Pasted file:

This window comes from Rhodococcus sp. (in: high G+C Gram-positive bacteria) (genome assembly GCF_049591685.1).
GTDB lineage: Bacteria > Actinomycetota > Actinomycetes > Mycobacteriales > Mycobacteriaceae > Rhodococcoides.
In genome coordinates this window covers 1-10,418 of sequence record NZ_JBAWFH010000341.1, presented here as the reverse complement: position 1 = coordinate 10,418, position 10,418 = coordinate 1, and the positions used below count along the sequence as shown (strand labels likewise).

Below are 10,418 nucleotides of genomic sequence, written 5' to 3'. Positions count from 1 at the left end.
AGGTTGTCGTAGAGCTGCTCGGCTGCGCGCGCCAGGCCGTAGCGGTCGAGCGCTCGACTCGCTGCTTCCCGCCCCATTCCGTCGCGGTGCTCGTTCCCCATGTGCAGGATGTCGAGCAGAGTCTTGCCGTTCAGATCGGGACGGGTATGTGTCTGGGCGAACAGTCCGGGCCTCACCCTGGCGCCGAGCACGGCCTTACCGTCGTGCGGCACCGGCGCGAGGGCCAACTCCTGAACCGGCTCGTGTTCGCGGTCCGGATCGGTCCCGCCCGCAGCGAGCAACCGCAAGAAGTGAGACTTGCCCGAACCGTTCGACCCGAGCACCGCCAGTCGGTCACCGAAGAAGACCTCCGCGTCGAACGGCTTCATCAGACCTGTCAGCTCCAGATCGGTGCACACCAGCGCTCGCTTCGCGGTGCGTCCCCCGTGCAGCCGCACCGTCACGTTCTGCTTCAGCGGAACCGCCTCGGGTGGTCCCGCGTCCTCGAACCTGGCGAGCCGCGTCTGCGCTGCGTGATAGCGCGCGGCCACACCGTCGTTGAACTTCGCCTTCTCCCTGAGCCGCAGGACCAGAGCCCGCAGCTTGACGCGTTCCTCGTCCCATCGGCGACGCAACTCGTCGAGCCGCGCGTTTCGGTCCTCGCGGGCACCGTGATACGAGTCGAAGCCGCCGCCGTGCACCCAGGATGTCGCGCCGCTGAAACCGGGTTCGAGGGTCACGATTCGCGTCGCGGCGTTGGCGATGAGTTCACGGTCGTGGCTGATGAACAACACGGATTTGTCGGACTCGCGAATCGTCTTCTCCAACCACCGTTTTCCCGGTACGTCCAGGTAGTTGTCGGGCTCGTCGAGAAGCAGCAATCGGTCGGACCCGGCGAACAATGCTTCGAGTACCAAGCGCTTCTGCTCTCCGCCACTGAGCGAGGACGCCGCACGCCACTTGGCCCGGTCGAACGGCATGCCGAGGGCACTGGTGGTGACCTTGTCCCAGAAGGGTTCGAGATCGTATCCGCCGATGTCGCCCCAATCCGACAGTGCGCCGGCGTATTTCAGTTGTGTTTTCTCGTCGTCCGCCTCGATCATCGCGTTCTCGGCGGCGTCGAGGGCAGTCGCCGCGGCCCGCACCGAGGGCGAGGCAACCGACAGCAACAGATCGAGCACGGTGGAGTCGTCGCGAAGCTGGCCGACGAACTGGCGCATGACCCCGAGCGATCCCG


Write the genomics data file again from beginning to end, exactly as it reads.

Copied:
This window comes from Rhodococcus sp. (in: high G+C Gram-positive bacteria) (genome assembly GCF_049591685.1).
GTDB lineage: Bacteria > Actinomycetota > Actinomycetes > Mycobacteriales > Mycobacteriaceae > Rhodococcoides.
In genome coordinates this window covers 1-10,418 of sequence record NZ_JBAWFH010000341.1, presented here as the reverse complement: position 1 = coordinate 10,418, position 10,418 = coordinate 1, and the positions used below count along the sequence as shown (strand labels likewise).

Below are 10,418 nucleotides of genomic sequence, written 5' to 3'. Positions count from 1 at the left end.
AGGTTGTCGTAGAGCTGCTCGGCTGCGCGCGCCAGGCCGTAGCGGTCGAGCGCTCGACTCGCTGCTTCCCGCCCCATTCCGTCGCGGTGCTCGTTCCCCATGTGCAGGATGTCGAGCAGAGTCTTGCCGTTCAGATCGGGACGGGTATGTGTCTGGGCGAACAGTCCGGGCCTCACCCTGGCGCCGAGCACGGCCTTACCGTCGTGCGGCACCGGCGCGAGGGCCAACTCCTGAACCGGCTCGTGTTCGCGGTCCGGATCGGTCCCGCCCGCAGCGAGCAACCGCAAGAAGTGAGACTTGCCCGAACCGTTCGACCCGAGCACCGCCAGTCGGTCACCGAAGAAGACCTCCGCGTCGAACGGCTTCATCAGACCTGTCAGCTCCAGATCGGTGCACACCAGCGCTCGCTTCGCGGTGCGTCCCCCGTGCAGCCGCACCGTCACGTTCTGCTTCAGCGGAACCGCCTCGGGTGGTCCCGCGTCCTCGAACCTGGCGAGCCGCGTCTGCGCTGCGTGATAGCGCGCGGCCACACCGTCGTTGAACTTCGCCTTCTCCCTGAGCCGCAGGACCAGAGCCCGCAGCTTGACGCGTTCCTCGTCCCATCGGCGACGCAACTCGTCGAGCCGCGCGTTTCGGTCCTCGCGGGCACCGTGATACGAGTCGAAGCCGCCGCCGTGCACCCAGGATGTCGCGCCGCTGAAACCGGGTTCGAGGGTCACGATTCGCGTCGCGGCGTTGGCGATGAGTTCACGGTCGTGGCTGATGAACAACACGGATTTGTCGGACTCGCGAATCGTCTTCTCCAACCACCGTTTTCCCGGTACGTCCAGGTAGTTGTCGGGCTCGTCGAGAAGCAGCAATCGGTCGGACCCGGCGAACAATGCTTCGAGTACCAAGCGCTTCTGCTCTCCGCCACTGAGCGAGGACGCCGCACGCCACTTGGCCCGGTCGAACGGCATGCCGAGGGCACTGGTGGTGACCTTGTCCCAGAAGGGTTCGAGATCGTATCCGCCGATGTCGCCCCAATCCGACAGTGCGCCGGCGTATTTCAGTTGTGTTTTCTCGTCGTCCGCCTCGATCATCGCGTTCTCGGCGGCGTCGAGGGCAGTCGCCGCGGCCCGCACCGAGGGCGAGGCAACCGACAGCAACAGATCGAGCACGGTGGAGTCGTCGCGAAGCTGGCCGACGAACTGGCGCATGACCCCGAGCGATCCCG